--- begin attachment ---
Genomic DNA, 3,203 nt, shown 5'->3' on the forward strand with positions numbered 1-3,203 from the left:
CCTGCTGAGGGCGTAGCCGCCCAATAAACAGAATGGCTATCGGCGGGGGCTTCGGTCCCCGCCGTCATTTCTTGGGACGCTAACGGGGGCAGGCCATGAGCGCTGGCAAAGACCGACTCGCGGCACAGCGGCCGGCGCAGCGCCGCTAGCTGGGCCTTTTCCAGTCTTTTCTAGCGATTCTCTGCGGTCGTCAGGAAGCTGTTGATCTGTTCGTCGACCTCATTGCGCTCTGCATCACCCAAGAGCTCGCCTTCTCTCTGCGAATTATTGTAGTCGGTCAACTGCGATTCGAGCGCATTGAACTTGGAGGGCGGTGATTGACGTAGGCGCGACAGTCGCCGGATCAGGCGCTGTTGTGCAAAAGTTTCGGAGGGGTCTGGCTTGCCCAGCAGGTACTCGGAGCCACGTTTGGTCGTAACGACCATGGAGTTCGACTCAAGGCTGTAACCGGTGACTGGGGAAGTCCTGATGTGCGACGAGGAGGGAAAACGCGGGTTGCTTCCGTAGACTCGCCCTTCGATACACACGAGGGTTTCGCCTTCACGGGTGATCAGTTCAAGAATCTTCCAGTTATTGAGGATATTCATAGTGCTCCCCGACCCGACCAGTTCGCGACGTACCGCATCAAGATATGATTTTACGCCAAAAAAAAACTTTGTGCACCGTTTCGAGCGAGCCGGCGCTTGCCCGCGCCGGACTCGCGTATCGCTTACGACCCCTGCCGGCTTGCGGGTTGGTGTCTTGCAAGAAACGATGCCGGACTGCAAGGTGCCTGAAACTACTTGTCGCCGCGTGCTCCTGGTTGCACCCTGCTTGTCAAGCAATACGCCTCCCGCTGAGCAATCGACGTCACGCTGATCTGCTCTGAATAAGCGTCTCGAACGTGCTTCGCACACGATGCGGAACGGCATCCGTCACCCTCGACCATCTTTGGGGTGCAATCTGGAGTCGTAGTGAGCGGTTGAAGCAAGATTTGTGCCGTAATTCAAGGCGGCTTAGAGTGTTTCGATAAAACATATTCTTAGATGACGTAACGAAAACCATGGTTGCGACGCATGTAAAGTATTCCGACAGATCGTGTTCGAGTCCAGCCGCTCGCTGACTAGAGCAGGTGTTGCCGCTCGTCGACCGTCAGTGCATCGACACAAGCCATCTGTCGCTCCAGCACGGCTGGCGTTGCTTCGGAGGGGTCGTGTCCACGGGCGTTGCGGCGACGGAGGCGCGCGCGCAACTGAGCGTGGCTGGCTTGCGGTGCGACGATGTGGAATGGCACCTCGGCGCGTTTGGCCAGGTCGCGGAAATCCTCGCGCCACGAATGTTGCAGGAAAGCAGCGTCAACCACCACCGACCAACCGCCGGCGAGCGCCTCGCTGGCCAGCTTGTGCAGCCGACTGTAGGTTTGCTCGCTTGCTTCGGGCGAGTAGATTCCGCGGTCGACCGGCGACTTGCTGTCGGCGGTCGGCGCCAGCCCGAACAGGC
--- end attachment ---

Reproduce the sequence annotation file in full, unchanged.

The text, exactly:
Genomic DNA, 3,203 nt, shown 5'->3' on the forward strand with positions numbered 1-3,203 from the left:
CCTGCTGAGGGCGTAGCCGCCCAATAAACAGAATGGCTATCGGCGGGGGCTTCGGTCCCCGCCGTCATTTCTTGGGACGCTAACGGGGGCAGGCCATGAGCGCTGGCAAAGACCGACTCGCGGCACAGCGGCCGGCGCAGCGCCGCTAGCTGGGCCTTTTCCAGTCTTTTCTAGCGATTCTCTGCGGTCGTCAGGAAGCTGTTGATCTGTTCGTCGACCTCATTGCGCTCTGCATCACCCAAGAGCTCGCCTTCTCTCTGCGAATTATTGTAGTCGGTCAACTGCGATTCGAGCGCATTGAACTTGGAGGGCGGTGATTGACGTAGGCGCGACAGTCGCCGGATCAGGCGCTGTTGTGCAAAAGTTTCGGAGGGGTCTGGCTTGCCCAGCAGGTACTCGGAGCCACGTTTGGTCGTAACGACCATGGAGTTCGACTCAAGGCTGTAACCGGTGACTGGGGAAGTCCTGATGTGCGACGAGGAGGGAAAACGCGGGTTGCTTCCGTAGACTCGCCCTTCGATACACACGAGGGTTTCGCCTTCACGGGTGATCAGTTCAAGAATCTTCCAGTTATTGAGGATATTCATAGTGCTCCCCGACCCGACCAGTTCGCGACGTACCGCATCAAGATATGATTTTACGCCAAAAAAAAACTTTGTGCACCGTTTCGAGCGAGCCGGCGCTTGCCCGCGCCGGACTCGCGTATCGCTTACGACCCCTGCCGGCTTGCGGGTTGGTGTCTTGCAAGAAACGATGCCGGACTGCAAGGTGCCTGAAACTACTTGTCGCCGCGTGCTCCTGGTTGCACCCTGCTTGTCAAGCAATACGCCTCCCGCTGAGCAATCGACGTCACGCTGATCTGCTCTGAATAAGCGTCTCGAACGTGCTTCGCACACGATGCGGAACGGCATCCGTCACCCTCGACCATCTTTGGGGTGCAATCTGGAGTCGTAGTGAGCGGTTGAAGCAAGATTTGTGCCGTAATTCAAGGCGGCTTAGAGTGTTTCGATAAAACATATTCTTAGATGACGTAACGAAAACCATGGTTGCGACGCATGTAAAGTATTCCGACAGATCGTGTTCGAGTCCAGCCGCTCGCTGACTAGAGCAGGTGTTGCCGCTCGTCGACCGTCAGTGCATCGACACAAGCCATCTGTCGCTCCAGCACGGCTGGCGTTGCTTCGGAGGGGTCGTGTCCACGGGCGTTGCGGCGACGGAGGCGCGCGCGCAACTGAGCGTGGCTGGCTTGCGGTGCGACGATGTGGAATGGCACCTCGGCGCGTTTGGCCAGGTCGCGGAAATCCTCGCGCCACGAATGTTGCAGGAAAGCAGCGTCAACCACCACCGACCAACCGCCGGCGAGCGCCTCGCTGGCCAGCTTGTGCAGCCGACTGTAGGTTTGCTCGCTTGCTTCGGGCGAGTAGATTCCGCGGTCGACCGGCGACTTGCTGTCGGCGGTCGGCGCCAGCCCGAACAGGC